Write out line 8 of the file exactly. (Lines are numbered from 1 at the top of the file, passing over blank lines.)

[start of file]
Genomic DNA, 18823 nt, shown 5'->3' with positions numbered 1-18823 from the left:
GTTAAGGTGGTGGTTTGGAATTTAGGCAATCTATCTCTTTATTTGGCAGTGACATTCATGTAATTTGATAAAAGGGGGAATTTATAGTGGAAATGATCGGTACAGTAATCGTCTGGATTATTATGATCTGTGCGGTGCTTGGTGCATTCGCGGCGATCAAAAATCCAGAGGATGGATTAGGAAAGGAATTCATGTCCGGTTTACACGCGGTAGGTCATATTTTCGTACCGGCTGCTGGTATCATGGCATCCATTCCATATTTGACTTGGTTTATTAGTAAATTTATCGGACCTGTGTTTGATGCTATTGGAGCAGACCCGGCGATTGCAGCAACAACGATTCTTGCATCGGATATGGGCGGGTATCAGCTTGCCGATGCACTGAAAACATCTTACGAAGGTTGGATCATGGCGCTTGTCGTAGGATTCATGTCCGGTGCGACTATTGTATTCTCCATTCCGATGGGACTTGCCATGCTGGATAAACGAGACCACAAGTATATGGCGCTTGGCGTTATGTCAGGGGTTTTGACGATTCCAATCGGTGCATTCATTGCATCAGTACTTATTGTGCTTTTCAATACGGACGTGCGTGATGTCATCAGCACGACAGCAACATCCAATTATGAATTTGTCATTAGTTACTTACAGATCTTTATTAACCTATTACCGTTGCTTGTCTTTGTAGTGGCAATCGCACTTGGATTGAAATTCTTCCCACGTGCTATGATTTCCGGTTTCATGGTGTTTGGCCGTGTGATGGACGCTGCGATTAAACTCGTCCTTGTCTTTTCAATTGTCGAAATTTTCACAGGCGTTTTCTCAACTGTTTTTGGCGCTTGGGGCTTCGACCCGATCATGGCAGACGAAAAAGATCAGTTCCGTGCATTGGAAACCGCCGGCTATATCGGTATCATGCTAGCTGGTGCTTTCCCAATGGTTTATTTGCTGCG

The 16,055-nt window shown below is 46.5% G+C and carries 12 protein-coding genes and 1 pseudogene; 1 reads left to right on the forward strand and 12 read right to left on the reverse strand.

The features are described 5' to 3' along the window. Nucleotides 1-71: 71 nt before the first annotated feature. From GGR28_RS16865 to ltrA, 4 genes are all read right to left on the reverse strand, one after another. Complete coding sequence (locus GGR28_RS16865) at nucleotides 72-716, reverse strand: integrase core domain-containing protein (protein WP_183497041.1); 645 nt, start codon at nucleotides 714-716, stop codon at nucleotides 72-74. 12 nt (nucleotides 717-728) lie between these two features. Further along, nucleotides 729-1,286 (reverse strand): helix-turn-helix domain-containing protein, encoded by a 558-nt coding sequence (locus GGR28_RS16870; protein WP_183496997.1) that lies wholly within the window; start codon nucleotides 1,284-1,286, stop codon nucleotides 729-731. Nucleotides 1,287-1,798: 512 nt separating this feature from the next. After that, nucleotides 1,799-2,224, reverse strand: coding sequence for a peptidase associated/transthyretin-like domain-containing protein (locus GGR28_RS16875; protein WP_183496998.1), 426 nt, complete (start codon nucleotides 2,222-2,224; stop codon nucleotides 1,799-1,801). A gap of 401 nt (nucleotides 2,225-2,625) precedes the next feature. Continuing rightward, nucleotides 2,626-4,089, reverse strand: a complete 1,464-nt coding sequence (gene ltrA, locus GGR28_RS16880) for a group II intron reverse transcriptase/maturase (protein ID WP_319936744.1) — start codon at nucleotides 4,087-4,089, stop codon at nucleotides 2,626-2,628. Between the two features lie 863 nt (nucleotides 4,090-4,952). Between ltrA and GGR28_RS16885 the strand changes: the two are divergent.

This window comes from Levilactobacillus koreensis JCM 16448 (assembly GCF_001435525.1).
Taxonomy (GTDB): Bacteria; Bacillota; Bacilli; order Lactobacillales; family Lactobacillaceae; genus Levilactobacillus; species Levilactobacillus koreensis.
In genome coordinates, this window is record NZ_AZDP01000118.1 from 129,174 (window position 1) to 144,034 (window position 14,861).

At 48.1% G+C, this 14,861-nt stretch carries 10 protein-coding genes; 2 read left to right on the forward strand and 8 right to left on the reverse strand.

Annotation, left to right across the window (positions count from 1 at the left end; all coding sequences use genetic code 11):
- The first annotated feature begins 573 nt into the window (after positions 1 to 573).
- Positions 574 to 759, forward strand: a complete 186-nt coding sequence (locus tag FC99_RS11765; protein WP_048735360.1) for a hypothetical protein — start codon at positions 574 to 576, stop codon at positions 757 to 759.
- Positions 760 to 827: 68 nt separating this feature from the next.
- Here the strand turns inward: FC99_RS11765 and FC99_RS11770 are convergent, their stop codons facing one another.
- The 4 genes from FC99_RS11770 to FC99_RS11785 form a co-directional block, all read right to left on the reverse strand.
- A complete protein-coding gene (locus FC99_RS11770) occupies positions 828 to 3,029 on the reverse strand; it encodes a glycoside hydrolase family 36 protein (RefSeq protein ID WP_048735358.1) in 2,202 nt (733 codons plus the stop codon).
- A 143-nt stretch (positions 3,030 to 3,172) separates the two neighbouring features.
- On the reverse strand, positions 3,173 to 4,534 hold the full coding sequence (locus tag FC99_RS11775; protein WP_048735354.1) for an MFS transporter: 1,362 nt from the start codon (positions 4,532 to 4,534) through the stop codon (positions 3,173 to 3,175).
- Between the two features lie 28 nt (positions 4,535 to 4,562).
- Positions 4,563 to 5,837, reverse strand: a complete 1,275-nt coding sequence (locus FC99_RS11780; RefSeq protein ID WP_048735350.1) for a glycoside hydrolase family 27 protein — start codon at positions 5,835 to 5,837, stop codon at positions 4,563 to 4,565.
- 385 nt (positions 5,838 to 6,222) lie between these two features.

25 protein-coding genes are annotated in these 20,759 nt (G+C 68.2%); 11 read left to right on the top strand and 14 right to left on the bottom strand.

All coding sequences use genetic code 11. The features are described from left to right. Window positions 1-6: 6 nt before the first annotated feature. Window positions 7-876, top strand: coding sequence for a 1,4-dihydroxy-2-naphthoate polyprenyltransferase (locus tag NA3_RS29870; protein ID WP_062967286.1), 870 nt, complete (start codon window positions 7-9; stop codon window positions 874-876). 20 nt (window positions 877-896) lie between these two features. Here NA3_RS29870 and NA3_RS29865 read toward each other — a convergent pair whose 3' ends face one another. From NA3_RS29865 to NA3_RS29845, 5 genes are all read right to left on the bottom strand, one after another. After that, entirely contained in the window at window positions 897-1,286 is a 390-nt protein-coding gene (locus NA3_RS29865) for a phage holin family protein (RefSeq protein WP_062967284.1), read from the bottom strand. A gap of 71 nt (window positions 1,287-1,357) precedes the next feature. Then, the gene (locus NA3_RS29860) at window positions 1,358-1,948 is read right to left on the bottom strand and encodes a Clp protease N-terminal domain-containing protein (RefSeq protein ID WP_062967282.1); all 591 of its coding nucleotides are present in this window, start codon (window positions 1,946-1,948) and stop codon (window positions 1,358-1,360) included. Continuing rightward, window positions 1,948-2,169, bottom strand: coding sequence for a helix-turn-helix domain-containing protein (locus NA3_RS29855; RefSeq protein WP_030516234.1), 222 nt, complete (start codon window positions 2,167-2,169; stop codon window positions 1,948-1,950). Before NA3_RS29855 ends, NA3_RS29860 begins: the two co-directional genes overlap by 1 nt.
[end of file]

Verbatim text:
At 48.1% G+C, this 14,861-nt stretch carries 10 protein-coding genes; 2 read left to right on the forward strand and 8 right to left on the reverse strand.